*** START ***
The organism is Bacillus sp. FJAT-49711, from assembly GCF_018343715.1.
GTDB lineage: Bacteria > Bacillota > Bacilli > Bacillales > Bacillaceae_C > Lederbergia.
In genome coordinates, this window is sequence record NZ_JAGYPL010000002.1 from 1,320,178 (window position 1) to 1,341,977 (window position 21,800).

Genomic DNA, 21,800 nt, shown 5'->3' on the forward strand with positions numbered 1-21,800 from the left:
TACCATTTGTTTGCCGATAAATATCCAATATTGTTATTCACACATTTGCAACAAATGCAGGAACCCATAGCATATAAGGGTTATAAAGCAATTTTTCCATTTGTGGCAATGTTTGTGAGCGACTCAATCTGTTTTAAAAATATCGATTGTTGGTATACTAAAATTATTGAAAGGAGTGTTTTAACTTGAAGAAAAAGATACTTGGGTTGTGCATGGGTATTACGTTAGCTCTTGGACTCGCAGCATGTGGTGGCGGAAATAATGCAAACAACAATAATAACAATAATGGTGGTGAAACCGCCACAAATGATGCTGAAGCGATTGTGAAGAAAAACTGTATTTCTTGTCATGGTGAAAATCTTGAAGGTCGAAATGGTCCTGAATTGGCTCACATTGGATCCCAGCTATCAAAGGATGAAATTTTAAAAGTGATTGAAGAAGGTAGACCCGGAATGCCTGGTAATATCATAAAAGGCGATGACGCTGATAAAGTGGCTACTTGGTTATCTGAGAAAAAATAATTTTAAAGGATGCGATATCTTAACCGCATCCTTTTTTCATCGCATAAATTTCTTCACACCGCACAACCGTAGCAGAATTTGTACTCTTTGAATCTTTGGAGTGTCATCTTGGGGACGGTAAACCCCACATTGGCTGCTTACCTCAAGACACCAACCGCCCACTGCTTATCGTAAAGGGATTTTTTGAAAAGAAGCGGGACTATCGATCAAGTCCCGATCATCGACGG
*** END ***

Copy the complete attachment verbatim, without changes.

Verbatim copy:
The organism is Bacillus sp. FJAT-49711, from assembly GCF_018343715.1.
GTDB lineage: Bacteria > Bacillota > Bacilli > Bacillales > Bacillaceae_C > Lederbergia.
In genome coordinates, this window is sequence record NZ_JAGYPL010000002.1 from 1,320,178 (window position 1) to 1,341,977 (window position 21,800).

Genomic DNA, 21,800 nt, shown 5'->3' on the forward strand with positions numbered 1-21,800 from the left:
TACCATTTGTTTGCCGATAAATATCCAATATTGTTATTCACACATTTGCAACAAATGCAGGAACCCATAGCATATAAGGGTTATAAAGCAATTTTTCCATTTGTGGCAATGTTTGTGAGCGACTCAATCTGTTTTAAAAATATCGATTGTTGGTATACTAAAATTATTGAAAGGAGTGTTTTAACTTGAAGAAAAAGATACTTGGGTTGTGCATGGGTATTACGTTAGCTCTTGGACTCGCAGCATGTGGTGGCGGAAATAATGCAAACAACAATAATAACAATAATGGTGGTGAAACCGCCACAAATGATGCTGAAGCGATTGTGAAGAAAAACTGTATTTCTTGTCATGGTGAAAATCTTGAAGGTCGAAATGGTCCTGAATTGGCTCACATTGGATCCCAGCTATCAAAGGATGAAATTTTAAAAGTGATTGAAGAAGGTAGACCCGGAATGCCTGGTAATATCATAAAAGGCGATGACGCTGATAAAGTGGCTACTTGGTTATCTGAGAAAAAATAATTTTAAAGGATGCGATATCTTAACCGCATCCTTTTTTCATCGCATAAATTTCTTCACACCGCACAACCGTAGCAGAATTTGTACTCTTTGAATCTTTGGAGTGTCATCTTGGGGACGGTAAACCCCACATTGGCTGCTTACCTCAAGACACCAACCGCCCACTGCTTATCGTAAAGGGATTTTTTGAAAAGAAGCGGGACTATCGATCAAGTCCCGATCATCGACGG